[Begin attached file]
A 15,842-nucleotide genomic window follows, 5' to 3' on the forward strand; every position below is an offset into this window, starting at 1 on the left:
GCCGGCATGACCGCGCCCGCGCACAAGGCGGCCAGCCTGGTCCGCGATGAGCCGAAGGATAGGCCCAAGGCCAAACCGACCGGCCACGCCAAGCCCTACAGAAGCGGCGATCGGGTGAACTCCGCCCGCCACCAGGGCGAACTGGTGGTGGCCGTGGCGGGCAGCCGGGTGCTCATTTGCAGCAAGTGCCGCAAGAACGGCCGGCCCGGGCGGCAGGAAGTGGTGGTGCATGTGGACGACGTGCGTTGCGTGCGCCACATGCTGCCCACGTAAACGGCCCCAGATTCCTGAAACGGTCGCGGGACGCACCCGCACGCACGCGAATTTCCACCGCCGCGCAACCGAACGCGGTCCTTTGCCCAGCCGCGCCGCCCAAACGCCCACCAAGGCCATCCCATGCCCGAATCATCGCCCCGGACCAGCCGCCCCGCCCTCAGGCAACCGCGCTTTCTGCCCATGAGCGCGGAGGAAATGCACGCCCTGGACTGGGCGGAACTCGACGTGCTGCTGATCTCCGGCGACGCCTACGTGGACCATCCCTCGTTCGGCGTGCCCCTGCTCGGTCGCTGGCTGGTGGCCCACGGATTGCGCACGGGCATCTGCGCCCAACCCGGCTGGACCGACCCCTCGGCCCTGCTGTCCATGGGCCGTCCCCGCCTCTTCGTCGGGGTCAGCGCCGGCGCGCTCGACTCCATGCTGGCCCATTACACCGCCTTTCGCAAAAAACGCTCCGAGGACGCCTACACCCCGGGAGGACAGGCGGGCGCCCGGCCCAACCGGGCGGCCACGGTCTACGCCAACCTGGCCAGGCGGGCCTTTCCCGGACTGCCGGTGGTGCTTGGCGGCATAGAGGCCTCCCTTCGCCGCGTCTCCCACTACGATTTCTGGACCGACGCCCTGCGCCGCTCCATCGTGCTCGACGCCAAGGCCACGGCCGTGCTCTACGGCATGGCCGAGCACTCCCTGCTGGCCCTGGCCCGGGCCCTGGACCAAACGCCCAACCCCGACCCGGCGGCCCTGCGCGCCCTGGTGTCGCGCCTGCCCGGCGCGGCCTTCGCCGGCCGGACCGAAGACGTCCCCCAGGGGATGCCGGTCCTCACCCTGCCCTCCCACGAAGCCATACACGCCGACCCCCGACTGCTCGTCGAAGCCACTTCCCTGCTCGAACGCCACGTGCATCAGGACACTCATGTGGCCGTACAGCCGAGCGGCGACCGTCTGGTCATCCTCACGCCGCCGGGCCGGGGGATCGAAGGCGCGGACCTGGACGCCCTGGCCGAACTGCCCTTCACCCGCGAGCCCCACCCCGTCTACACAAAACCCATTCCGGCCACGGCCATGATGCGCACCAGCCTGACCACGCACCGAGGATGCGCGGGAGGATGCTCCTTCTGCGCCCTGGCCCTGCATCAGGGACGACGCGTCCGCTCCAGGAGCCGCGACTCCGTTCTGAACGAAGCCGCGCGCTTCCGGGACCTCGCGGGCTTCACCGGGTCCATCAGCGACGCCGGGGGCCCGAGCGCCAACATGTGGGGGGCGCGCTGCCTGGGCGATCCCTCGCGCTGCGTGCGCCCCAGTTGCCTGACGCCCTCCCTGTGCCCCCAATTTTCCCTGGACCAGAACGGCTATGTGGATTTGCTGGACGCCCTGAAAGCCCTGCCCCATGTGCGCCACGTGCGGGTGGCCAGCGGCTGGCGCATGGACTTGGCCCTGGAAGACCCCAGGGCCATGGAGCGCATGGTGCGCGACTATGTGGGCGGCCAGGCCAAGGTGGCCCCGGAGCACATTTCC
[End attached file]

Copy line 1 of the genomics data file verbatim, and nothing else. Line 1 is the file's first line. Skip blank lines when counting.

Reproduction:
A 15,842-nucleotide genomic window follows, 5' to 3' on the forward strand; every position below is an offset into this window, starting at 1 on the left: